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THE BIG WEDDING

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French comedies generally haven’t traveled well in terms of Hollywood remakes, and “The Big Wedding” is no exception to the rule. It’s based on Jean-Stephane Bron’s 2006 “Mon frère se marie,” and despite a strong ensemble cast Justin Zackham’s redo has about as much distinction as its blander-than-bland title.

Bron’s original was about the upcoming nuptials of a Vietnamese boy who’d been adopted by a Swiss couple. The arrival of his traditionalist biological mother and uncle required his dysfunctional family to strive to pretend amity for the duration. Zackham changes the setting to the US, and turns the Vietnamese lad into a Colombian. His mother is a hard-lined Catholic, and the local parish priest, despite some personal quirks, is equally so. Many other complications ensue, which turn the story into an extended sitcom with a particularly raunchy streak that grows more and more artificial and hard to stomach as it proceeds.

The kernel of the Bron/Zackham premise derives from “La Cage aux Folles,” and it’s really no more reasonable this time around. Alejandro (Ben Barnes) is marrying Missy (Amanda Seyfried), daughter of Muffin (Christine Ebersole) and Barry (David Rasche). Fearful of what his mother Madonna (Patricia Rae) will think of his adoptive parents Don (Roberto De Niro) and Ellie (Diane Keaton) being divorced, he asks them to pretend still to be happily married. Unfortunately that will freeze our Bebe (Susan Sarandon), Don’s long-time live-in girlfriend (and Ellie’s onetime best friend), who also happens to be catering the wedding party.

Then there are Alejandro’s siblings, Lyla (Katherine Heigl) and Jared (Topher Grace). She’s estranged from her father and separated from her husband. And when she visits her brother, a doctor, at the hospital where he works, she faints at the sight of the newborns—which signals something immediately to the audience, though Doc Jared, slow on the uptake, won’t understand the significance until way down the line. Jared, meanwhile, has been turning down women’s approaches until he finds his authentic soul mate. But when Madonna shows up with her beautiful daughter Nuria (Ana Ayora), however, he’s instantly smitten, and the girl seems ready to party.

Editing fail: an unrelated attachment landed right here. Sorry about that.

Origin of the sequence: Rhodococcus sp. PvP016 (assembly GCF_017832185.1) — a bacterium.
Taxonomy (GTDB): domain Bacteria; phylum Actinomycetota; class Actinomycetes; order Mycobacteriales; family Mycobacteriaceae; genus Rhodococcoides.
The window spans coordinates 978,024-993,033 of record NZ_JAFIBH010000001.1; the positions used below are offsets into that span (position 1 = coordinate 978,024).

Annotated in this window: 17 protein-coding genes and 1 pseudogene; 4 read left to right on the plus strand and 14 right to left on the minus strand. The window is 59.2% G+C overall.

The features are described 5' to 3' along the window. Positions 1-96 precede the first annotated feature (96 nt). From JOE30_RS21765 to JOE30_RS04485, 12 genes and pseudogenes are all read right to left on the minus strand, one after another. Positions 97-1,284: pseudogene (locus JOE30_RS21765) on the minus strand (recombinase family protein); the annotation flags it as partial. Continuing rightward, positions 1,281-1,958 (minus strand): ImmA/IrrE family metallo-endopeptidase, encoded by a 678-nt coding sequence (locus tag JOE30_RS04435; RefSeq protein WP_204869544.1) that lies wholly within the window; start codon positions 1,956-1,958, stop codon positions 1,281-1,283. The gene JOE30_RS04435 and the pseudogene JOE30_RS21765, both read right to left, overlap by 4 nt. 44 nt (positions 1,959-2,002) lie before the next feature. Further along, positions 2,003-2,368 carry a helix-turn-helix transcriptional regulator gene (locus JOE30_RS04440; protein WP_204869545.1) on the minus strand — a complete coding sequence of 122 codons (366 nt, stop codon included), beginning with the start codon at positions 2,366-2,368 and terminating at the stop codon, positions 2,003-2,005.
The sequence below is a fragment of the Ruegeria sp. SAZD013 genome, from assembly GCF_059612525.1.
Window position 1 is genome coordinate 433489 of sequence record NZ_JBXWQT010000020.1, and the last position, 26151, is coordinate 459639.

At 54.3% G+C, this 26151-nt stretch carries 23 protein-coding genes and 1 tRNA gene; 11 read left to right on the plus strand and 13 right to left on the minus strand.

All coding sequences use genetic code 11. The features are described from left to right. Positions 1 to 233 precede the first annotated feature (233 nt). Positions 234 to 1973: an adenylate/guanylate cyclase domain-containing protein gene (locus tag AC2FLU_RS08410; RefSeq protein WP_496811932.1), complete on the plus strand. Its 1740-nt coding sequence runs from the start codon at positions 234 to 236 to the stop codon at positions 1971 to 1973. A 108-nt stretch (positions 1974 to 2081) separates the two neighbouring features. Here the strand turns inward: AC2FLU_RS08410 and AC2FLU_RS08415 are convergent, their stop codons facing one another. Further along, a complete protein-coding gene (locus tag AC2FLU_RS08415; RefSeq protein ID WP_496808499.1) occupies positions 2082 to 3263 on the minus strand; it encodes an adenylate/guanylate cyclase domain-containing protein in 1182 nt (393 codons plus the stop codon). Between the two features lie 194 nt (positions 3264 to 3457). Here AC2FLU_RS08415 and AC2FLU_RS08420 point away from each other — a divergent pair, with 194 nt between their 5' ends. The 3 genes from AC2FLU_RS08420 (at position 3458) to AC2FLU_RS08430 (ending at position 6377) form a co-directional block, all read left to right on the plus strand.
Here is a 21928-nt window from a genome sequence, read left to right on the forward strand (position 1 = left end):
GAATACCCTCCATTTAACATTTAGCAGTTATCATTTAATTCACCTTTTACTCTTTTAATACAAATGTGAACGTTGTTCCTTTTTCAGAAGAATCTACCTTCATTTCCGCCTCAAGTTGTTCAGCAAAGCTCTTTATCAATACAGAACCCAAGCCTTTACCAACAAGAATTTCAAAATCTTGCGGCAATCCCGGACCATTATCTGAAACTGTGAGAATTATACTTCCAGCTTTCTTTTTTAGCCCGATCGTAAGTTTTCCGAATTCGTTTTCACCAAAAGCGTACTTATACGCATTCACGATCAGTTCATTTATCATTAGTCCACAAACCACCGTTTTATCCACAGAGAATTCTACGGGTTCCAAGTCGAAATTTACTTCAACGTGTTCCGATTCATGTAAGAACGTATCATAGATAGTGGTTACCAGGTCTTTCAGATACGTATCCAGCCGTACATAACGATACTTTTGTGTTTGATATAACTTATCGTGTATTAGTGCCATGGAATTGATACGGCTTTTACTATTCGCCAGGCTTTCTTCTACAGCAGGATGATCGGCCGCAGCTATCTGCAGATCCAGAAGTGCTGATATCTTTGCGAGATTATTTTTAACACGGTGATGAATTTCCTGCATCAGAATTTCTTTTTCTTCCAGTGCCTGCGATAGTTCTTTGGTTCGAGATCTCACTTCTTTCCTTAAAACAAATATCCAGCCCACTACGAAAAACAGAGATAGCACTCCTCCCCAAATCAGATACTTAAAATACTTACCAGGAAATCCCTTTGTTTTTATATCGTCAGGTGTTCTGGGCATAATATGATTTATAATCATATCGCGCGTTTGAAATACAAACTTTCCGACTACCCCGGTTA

The final figure in the equation is Father Monighan (Robin Williams), the parish priest who’s to perform the ceremony, and who reads the young couple the riot act during their pre-nuptial conference.

With an ensemble like this, one would expect some laughs—and a bit of depth. Unfortunately, you get very little of either. Zackham’s default setting is sexual naughtiness (nothing too steamy, but a lot of slapstick in the sack and out), and always at embarrassing moments. Worse, the script doesn’t lend any consistency to the characters, who abruptly change from moment to moment for the sake of some cheap laugh. Even in farce a character needs a basic grounding to function effectively within a plot, however intricate it might be. Here, though, the characters are mere pawns who will be at odds one moment and in bed the next (or drunk and then suddenly sober, irate and then abruptly calm), to serve the needs of the script. The result by the close—which itself brings some truly weird, incredible revelations—is that the story has lost the most elementary basis in realism, which even a sitcom needs.

Still, the cast do try hard, as embarrassing as some of the stuff they have to do might be. Among the leads De Niro and Keaton are worst used, though they’re certainly game, while Sarandon is stuck with the more serious, sentimental stuff. Among those in support, you most pity Heigl and Grace, while Williams tries to get by through underplaying (not very successfully, his character being so poorly written). But even he is better off than Barnes, since Alejandro (like the son in “La Cage”) is basically a jerk, or Rasche and Ebersole, who as the prospective in-laws are compelled to act like a couple of nitwits. (The jokes about Muffin’s cosmetic surgery are particularly crude.) On the visual side, the picture is bright and classy, with an agreeable production design (Andrew Jackness), elegant costume design (Aude Bronson-Howard) and lush cinematography (Jonathan Brown).

Undemanding viewers of mediocre network sitcoms might enjoy “The Big Wedding,” which is about on a par with them. But in the end it’s as synthetic as the script tells us Muffin’s face has been rendered by constant nipping and tucking, and feels especially noxious because of all the acting talent it wastes.

TO THE WONDER

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Banal ideas presented as deep thoughts and bandied about in a self-consciously poetic style are the essence of “To the Wonder,” the latest unsuccessful effort by Terrence Malick to prove he’s the cinematic artist so many critics have claimed he is. It has some beautiful images—though frankly not as many as one might expect—but is unconscionably obvious and redundant, shedding no appreciable light on the subject it seeks to address. Though smaller in scale than Malick’s previous film, the flamboyantly artsy “The Tree of Life,” it’s similarly potent evidence of the writer-director’s descent into a profound pretentiousness of message, unhappily wed to an equally profound pretentiousness of technique. The real reason for wonderment is that many critics are likely to shower it with lavish praise.